Don't Blame Unemployment Benefits for High Unemployment

One of the major criticisms of the government's war on joblessness is that we are unwittingly encouraging unemployment with unemployment benefits. It's a simple argument, really. You subsidize something to get more of it. When you pay people because they're unemployed, you risk producing higher unemployment. Moderate and liberal economists like Larry Summers and Paul Krugman have said explicitly that generous jobless benefit systems (look at Europe) produce lasting high joblessness because folks without work see lower marginal value in looking for a new position.

But that's not what's happening in the current recession/recovery. It's true that extensions for the hardest hit states could grow jobless benefits up to about two years on the government's dole. But that's not why 10% of the labor force is officially unemployed. No, 10% of the labor force is officially unemployed because firms aren't hiring.

That was the thesis of this Atlantic column that tried to rebut the claim that canceling unemployment insurance (UI) would slash the unemployment rate by two percentage points (approx. 3 million jobs) rather quickly. The San Francisco Fed has weighed in with its own report on the effect of UI on unemployment. The verdict: "We calculate that, in the absence of extended benefits, the unemployment rate would have been about 0.4 percentage point lower at the end of 2009, or about 9.6% rather than 10.0%."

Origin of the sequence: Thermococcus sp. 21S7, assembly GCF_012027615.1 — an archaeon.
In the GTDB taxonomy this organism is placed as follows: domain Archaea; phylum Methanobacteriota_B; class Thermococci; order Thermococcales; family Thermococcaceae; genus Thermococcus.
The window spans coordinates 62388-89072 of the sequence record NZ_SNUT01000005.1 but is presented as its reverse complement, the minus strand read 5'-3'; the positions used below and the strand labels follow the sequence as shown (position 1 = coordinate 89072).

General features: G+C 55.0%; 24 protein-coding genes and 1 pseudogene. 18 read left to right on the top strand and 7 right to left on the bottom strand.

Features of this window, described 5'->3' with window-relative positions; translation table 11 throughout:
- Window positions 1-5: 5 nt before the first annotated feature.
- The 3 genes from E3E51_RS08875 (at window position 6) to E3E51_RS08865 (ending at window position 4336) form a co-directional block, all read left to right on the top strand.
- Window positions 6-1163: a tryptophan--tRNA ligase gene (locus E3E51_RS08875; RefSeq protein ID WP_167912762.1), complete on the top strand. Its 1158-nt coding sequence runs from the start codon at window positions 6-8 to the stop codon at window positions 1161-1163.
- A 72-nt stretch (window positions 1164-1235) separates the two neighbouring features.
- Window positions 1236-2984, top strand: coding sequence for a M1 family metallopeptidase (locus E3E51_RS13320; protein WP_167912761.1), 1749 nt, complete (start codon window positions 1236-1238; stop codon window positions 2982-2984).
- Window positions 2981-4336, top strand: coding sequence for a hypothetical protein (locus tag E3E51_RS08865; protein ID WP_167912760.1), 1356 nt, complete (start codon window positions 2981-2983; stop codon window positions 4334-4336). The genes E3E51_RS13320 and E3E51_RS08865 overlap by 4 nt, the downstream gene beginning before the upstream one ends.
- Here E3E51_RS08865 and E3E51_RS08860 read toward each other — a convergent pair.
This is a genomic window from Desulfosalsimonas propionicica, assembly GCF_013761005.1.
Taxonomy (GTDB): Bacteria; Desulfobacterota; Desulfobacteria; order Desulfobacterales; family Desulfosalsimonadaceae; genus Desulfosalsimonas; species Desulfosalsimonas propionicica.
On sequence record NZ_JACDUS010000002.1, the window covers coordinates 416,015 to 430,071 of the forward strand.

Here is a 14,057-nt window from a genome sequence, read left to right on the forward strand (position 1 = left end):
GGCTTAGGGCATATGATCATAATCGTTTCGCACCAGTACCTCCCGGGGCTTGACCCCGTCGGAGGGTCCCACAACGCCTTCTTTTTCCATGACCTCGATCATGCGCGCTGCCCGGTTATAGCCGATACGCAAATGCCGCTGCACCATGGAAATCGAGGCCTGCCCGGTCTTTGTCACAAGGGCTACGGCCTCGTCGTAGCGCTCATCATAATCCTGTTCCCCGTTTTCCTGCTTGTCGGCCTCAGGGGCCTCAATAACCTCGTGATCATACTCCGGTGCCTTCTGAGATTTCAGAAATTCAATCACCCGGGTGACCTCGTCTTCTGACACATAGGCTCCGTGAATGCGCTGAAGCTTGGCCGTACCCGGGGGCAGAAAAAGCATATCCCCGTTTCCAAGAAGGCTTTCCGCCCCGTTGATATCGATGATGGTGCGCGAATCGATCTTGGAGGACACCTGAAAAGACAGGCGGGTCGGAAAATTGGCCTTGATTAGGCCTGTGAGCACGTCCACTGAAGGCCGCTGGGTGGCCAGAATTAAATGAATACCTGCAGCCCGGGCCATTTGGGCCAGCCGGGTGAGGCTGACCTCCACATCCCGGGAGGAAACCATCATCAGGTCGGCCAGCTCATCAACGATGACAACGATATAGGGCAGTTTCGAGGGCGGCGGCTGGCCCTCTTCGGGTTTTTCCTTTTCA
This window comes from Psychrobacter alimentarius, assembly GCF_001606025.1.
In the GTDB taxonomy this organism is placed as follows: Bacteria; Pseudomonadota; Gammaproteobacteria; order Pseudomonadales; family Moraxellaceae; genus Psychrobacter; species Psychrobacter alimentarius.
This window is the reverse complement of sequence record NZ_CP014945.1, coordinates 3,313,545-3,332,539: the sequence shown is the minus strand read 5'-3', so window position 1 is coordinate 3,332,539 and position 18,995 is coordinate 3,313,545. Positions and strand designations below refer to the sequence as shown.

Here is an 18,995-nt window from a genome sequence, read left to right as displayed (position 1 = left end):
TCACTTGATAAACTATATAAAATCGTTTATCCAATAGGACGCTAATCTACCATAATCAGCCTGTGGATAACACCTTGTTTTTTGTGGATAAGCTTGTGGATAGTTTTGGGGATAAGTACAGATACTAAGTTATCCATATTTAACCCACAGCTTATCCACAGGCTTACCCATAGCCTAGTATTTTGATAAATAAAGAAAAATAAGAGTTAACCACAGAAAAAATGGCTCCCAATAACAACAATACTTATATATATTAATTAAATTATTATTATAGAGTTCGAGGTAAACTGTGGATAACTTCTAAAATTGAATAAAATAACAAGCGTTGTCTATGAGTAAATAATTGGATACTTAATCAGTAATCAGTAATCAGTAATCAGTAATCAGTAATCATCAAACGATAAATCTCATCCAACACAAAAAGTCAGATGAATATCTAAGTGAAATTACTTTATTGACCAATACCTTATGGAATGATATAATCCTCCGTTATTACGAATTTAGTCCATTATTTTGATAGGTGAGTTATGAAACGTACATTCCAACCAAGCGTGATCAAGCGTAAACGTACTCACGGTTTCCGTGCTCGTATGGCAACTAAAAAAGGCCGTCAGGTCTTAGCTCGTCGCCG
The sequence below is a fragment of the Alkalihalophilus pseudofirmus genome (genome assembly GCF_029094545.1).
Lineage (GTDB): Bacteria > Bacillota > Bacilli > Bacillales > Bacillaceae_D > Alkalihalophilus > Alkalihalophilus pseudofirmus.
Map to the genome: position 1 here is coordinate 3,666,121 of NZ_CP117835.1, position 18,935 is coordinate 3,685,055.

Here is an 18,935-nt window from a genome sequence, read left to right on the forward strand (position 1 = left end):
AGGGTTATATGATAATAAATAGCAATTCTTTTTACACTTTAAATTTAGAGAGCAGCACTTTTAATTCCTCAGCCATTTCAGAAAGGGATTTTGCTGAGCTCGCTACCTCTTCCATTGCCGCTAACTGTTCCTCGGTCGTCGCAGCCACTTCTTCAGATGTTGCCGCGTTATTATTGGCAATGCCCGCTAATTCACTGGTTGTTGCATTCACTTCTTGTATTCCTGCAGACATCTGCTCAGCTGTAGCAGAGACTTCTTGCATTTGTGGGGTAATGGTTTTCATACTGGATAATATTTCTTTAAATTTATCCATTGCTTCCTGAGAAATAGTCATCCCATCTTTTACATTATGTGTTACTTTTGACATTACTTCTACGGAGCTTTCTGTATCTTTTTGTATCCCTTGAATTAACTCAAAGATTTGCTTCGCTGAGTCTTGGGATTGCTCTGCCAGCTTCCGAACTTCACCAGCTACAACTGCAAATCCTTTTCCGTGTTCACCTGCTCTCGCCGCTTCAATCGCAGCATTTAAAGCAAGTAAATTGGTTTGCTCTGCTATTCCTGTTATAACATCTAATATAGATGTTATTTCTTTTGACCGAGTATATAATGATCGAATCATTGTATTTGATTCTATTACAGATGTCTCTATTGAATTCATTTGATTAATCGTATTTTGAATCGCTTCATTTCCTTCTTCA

This debate isn't over, and it shouldn't be. Limitless unemployment insurance should not be an eternal lifeline well into the recovery, and as the unemployment rate drops the White House and Congress will look to wean Americans off UI. But here's the rub. Both the White House and the Fed expect unemployment to remain above 9% by the end of the year and above 8 percent through 2011. This will create significant pressure for benefits to continue, especially since the Congressional Budget Office considers UI one of the most effective fulcrums for raising aggregate demand and creating more work hours. But eventually, UI could unnaturally extend periods of unemployment, costing the government billions of dollars (both in spending and foregone tax revenue) and subsidizing the atrophy of our labor force's skills. Like so much about the federal deficit, jobless benefits today are necessary and potent medication -- but they should not come with permanent refill option.

(via Michael S. Derby at the Wall Street Journal).

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Derek Thompson is a senior editor at The Atlantic, where he writes about economics, labor markets, and the entertainment business.

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